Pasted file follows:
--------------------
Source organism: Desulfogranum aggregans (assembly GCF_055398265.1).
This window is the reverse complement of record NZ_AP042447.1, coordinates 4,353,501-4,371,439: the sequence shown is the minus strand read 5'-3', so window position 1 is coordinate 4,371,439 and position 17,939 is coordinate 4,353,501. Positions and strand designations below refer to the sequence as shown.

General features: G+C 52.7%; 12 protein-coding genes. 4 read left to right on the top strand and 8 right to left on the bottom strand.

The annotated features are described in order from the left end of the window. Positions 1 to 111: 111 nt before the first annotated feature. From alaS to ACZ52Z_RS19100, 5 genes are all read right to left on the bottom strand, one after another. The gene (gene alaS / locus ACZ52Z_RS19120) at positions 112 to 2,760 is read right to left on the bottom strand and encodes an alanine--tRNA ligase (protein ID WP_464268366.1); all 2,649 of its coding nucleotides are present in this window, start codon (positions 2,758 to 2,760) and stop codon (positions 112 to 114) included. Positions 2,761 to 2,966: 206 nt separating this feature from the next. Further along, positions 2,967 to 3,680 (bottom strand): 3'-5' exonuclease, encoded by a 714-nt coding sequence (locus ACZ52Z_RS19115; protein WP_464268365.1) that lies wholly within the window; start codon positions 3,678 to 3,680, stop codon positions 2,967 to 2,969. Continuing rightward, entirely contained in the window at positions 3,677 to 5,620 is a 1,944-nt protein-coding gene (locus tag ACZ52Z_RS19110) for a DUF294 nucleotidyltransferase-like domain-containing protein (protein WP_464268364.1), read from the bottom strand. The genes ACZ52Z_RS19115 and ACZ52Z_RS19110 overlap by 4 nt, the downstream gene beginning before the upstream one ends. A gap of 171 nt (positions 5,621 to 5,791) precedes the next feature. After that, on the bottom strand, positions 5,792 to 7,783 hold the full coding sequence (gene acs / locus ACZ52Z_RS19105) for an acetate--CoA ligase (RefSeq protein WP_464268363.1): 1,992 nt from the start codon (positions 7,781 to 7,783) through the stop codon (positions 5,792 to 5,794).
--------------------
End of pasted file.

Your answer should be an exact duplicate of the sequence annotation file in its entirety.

Source organism: Desulfogranum aggregans (assembly GCF_055398265.1).
This window is the reverse complement of record NZ_AP042447.1, coordinates 4,353,501-4,371,439: the sequence shown is the minus strand read 5'-3', so window position 1 is coordinate 4,371,439 and position 17,939 is coordinate 4,353,501. Positions and strand designations below refer to the sequence as shown.

General features: G+C 52.7%; 12 protein-coding genes. 4 read left to right on the top strand and 8 right to left on the bottom strand.

The annotated features are described in order from the left end of the window. Positions 1 to 111: 111 nt before the first annotated feature. From alaS to ACZ52Z_RS19100, 5 genes are all read right to left on the bottom strand, one after another. The gene (gene alaS / locus ACZ52Z_RS19120) at positions 112 to 2,760 is read right to left on the bottom strand and encodes an alanine--tRNA ligase (protein ID WP_464268366.1); all 2,649 of its coding nucleotides are present in this window, start codon (positions 2,758 to 2,760) and stop codon (positions 112 to 114) included. Positions 2,761 to 2,966: 206 nt separating this feature from the next. Further along, positions 2,967 to 3,680 (bottom strand): 3'-5' exonuclease, encoded by a 714-nt coding sequence (locus ACZ52Z_RS19115; protein WP_464268365.1) that lies wholly within the window; start codon positions 3,678 to 3,680, stop codon positions 2,967 to 2,969. Continuing rightward, entirely contained in the window at positions 3,677 to 5,620 is a 1,944-nt protein-coding gene (locus tag ACZ52Z_RS19110) for a DUF294 nucleotidyltransferase-like domain-containing protein (protein WP_464268364.1), read from the bottom strand. The genes ACZ52Z_RS19115 and ACZ52Z_RS19110 overlap by 4 nt, the downstream gene beginning before the upstream one ends. A gap of 171 nt (positions 5,621 to 5,791) precedes the next feature. After that, on the bottom strand, positions 5,792 to 7,783 hold the full coding sequence (gene acs / locus ACZ52Z_RS19105) for an acetate--CoA ligase (RefSeq protein WP_464268363.1): 1,992 nt from the start codon (positions 7,781 to 7,783) through the stop codon (positions 5,792 to 5,794).